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Title: Pararaton  
Author: World Heritage Encyclopedia
Language: English
Subject: Nusantara, Hayam Wuruk, Majapahit, Dyah Pitaloka Citraresmi, Battle of Bubat
Collection: 16Th-Century History Books, Chronicles, Majapahit, Precolonial States of Indonesia
Publisher: World Heritage Encyclopedia


The Pararaton, also known as the Book of Kings, is a Javanese chronicle[1]:187 in the Kawi language. The comparatively short text of 32 folio-size pages (1126 lines) contains the history of the kings of Singhasari and Majapahit in eastern Java. The book is also called "Pustaka Raja", which is Sanskrit for "book king", or "book of kings".

Pararaton opens with a formal incarnation of the founder of Singhasari kingdom (1222–1292), Ken Arok (or Ken Angrok).[2] Almost half of the manuscript is the story of Ken Arok's career before his accession to the throne in 1222. This part is clearly mythical in character. There then follow a number of shorter narrative fragments in chronological order. Many of the events recorded here are dated. Towards the end the pieces of history become shorter and shorter and are mixed with genealogical information concerning the members of the royal family of Majapahit.

The importance of the Angrok story is not only indicated by its length, but also by the fact that it furnishes an alternative name: Serat Pararaton atawa Katuturanira Ken Angrok or "The Book of Genealogy or the Recorded Story about Ken Angrok". Since the oldest colophon in the manuscripts contains the date 1522 Saka (1600 CE), the final part of the text must have been written between 1481 and 1600 CE.


  • Prelude 1
  • Analysis of the manuscript 2
  • Notes 3
  • References 4
  • Further reading 5


Pararaton commences with a brief prelude telling how Ken Arok incarnated himself in which he became the king.[2] He offered himself as a human sacrifice to Yamadipati, the Javanese Door God, in order to save himself from death. As a reward, he was promised that upon his death he would return to Vishnu's heaven and reborn as a superior king of Singhasari.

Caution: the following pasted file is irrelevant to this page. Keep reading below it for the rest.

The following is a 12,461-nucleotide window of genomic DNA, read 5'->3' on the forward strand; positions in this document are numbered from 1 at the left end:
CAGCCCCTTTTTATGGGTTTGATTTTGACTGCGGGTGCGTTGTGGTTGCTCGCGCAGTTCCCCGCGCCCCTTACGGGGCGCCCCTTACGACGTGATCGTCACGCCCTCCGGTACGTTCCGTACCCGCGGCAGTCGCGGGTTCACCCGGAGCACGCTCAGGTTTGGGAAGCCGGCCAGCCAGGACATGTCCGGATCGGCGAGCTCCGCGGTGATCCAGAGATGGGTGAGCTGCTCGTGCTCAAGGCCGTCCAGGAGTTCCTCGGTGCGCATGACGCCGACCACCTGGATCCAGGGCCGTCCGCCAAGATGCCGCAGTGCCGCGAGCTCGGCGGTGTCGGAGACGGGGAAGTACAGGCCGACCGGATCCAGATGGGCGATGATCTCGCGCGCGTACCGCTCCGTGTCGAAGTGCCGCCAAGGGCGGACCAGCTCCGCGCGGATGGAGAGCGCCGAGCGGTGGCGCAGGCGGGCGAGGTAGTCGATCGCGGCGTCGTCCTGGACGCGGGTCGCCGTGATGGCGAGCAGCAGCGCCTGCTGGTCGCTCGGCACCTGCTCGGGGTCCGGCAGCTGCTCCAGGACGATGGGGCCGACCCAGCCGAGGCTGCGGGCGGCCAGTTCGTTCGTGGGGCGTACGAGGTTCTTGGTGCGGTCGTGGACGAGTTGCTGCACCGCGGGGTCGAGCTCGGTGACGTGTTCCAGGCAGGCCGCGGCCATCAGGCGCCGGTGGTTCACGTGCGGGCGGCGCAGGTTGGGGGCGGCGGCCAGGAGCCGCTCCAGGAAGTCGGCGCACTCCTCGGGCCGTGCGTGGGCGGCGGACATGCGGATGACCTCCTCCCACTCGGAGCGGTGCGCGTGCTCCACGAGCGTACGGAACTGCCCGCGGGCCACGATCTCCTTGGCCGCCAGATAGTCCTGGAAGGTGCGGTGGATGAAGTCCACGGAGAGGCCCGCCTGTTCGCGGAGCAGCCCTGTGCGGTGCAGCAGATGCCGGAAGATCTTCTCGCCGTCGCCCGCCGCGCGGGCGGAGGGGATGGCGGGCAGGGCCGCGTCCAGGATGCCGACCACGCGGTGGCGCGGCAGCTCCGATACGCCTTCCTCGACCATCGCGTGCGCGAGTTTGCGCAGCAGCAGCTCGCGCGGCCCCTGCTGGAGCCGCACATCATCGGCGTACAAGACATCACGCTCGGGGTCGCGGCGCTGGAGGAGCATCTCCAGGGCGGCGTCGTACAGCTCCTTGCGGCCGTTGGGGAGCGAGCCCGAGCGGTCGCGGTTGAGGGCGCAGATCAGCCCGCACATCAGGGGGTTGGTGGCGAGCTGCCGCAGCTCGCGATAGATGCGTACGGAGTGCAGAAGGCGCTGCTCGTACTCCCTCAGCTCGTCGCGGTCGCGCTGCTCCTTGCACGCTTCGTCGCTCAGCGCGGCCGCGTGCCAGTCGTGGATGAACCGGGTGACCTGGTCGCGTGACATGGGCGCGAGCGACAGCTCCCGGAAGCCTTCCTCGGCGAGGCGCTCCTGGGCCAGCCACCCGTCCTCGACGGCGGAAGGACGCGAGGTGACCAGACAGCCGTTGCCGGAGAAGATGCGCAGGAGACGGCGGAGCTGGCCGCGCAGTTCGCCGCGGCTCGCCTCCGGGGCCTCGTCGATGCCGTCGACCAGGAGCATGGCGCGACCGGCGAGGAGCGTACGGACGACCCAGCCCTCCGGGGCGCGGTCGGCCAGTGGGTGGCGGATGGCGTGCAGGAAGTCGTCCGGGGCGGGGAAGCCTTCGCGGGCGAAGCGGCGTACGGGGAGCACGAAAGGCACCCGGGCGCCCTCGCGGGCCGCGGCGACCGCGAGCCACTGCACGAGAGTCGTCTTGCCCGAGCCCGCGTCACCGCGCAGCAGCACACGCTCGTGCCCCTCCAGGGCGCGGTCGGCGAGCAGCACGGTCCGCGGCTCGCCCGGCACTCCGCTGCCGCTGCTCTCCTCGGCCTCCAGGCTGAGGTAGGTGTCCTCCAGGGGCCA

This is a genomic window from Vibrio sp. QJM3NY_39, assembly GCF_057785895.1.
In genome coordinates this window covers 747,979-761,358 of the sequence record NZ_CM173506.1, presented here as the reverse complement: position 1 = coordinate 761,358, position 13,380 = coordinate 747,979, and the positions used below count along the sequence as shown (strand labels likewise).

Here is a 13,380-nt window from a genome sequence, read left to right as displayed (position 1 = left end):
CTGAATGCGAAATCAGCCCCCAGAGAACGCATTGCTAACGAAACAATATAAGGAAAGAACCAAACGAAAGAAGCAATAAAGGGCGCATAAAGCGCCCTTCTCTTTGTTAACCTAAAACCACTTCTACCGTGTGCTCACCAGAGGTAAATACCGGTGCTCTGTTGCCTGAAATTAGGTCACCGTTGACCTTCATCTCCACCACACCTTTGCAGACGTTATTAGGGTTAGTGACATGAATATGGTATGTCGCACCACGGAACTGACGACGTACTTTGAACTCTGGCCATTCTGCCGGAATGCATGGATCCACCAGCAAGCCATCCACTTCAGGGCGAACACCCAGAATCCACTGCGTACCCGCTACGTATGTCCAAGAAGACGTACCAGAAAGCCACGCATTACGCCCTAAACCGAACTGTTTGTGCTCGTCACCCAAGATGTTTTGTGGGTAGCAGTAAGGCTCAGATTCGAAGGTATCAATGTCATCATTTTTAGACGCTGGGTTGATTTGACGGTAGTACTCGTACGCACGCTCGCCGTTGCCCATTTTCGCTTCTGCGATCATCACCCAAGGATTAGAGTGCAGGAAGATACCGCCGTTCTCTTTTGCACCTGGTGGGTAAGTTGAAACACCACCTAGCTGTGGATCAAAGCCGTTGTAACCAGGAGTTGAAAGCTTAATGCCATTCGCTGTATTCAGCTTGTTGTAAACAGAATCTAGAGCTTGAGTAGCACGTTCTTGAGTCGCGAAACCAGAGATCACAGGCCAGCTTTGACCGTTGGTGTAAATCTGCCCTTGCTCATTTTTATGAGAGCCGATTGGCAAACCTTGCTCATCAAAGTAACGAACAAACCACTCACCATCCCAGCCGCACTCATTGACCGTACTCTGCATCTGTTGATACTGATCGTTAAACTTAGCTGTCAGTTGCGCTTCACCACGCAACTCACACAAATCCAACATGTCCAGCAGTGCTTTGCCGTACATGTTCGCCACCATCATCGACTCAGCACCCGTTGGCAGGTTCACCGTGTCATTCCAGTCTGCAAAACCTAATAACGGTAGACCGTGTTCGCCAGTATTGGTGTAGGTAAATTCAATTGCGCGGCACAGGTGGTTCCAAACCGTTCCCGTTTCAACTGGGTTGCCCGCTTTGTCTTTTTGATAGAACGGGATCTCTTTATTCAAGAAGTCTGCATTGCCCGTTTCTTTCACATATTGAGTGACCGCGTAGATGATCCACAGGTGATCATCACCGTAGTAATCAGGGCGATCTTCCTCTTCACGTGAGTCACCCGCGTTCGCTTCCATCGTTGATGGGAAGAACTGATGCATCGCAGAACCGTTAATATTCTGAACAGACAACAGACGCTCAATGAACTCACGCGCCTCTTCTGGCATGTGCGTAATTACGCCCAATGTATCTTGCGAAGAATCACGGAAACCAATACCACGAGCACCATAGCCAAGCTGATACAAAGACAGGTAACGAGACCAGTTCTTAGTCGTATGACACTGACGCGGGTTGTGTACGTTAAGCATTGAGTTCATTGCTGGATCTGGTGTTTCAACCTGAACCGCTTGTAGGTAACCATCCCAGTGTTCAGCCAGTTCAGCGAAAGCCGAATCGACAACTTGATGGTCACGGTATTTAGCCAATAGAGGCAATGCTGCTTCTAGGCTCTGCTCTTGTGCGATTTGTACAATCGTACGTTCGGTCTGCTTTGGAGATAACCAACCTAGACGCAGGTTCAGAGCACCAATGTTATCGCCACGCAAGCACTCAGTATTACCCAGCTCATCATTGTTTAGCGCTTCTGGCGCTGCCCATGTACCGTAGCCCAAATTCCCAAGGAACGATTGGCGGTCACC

The promise was fulfilled. Ken Arok was begotten by Brahma of a newly-wed peasant woman. On his birth, his mother laid him in a graveyard where his body, effulgent with light, attracted the attention of Ki Lembong, a passing thief. Ki Lembong adopted him, raised him and taught him all of his arts. Ken Arok indulged in gambling, plunder and rapine. In the manuscript, it is written as such that Ken Arok was saved many times by divine intervention. There is a scene in Mount Kryar Lejar wherein gods descend in conference and Batara Guru (Shiva) declares Ken Arok his son. Ken Arok is also destined to bring stability and power to Java.

The prelude of Pararaton is followed by the meeting of Ken Arok with Lohgawe, a Brahmanian who came from India to make sure Batara Guru's instructions were fulfilled. It was Lohgawe who asked Ken Arok to meet Tunggul Ametung, ruler of Tumapel. Ken Arok then killed Tunggul Ametung to gain possession of Ametung's wife, Ken Dedes, and also the throne to Singashari.